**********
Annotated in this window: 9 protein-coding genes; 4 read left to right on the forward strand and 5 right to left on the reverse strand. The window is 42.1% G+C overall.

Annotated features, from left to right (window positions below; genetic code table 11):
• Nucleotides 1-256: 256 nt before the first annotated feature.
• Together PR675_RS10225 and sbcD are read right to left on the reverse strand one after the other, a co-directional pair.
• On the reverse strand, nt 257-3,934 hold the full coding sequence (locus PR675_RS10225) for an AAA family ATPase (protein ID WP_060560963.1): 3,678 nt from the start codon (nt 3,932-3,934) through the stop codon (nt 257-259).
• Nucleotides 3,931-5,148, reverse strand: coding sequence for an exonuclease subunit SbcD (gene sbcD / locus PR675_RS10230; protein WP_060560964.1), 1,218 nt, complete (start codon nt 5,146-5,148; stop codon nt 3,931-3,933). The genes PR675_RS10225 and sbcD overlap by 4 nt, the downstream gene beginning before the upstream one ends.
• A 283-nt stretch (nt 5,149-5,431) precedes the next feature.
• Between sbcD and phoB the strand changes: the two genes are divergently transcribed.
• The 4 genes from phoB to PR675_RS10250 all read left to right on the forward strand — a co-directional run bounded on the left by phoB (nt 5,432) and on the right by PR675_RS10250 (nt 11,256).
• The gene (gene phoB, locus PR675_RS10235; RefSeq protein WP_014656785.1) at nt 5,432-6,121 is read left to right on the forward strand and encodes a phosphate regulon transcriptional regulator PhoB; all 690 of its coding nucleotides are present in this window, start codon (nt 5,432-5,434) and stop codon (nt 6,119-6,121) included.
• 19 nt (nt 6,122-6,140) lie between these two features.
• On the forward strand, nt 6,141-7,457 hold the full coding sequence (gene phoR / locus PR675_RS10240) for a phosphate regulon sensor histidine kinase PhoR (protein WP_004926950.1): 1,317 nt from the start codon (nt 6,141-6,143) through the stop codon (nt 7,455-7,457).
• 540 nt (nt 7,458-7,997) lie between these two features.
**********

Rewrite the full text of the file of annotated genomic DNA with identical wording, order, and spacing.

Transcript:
Annotated in this window: 9 protein-coding genes; 4 read left to right on the forward strand and 5 right to left on the reverse strand. The window is 42.1% G+C overall.

Annotated features, from left to right (window positions below; genetic code table 11):
• Nucleotides 1-256: 256 nt before the first annotated feature.
• Together PR675_RS10225 and sbcD are read right to left on the reverse strand one after the other, a co-directional pair.
• On the reverse strand, nt 257-3,934 hold the full coding sequence (locus PR675_RS10225) for an AAA family ATPase (protein ID WP_060560963.1): 3,678 nt from the start codon (nt 3,932-3,934) through the stop codon (nt 257-259).
• Nucleotides 3,931-5,148, reverse strand: coding sequence for an exonuclease subunit SbcD (gene sbcD / locus PR675_RS10230; protein WP_060560964.1), 1,218 nt, complete (start codon nt 5,146-5,148; stop codon nt 3,931-3,933). The genes PR675_RS10225 and sbcD overlap by 4 nt, the downstream gene beginning before the upstream one ends.
• A 283-nt stretch (nt 5,149-5,431) precedes the next feature.
• Between sbcD and phoB the strand changes: the two genes are divergently transcribed.
• The 4 genes from phoB to PR675_RS10250 all read left to right on the forward strand — a co-directional run bounded on the left by phoB (nt 5,432) and on the right by PR675_RS10250 (nt 11,256).
• The gene (gene phoB, locus PR675_RS10235; RefSeq protein WP_014656785.1) at nt 5,432-6,121 is read left to right on the forward strand and encodes a phosphate regulon transcriptional regulator PhoB; all 690 of its coding nucleotides are present in this window, start codon (nt 5,432-5,434) and stop codon (nt 6,119-6,121) included.
• 19 nt (nt 6,122-6,140) lie between these two features.
• On the forward strand, nt 6,141-7,457 hold the full coding sequence (gene phoR / locus PR675_RS10240) for a phosphate regulon sensor histidine kinase PhoR (protein WP_004926950.1): 1,317 nt from the start codon (nt 6,141-6,143) through the stop codon (nt 7,455-7,457).
• 540 nt (nt 7,458-7,997) lie between these two features.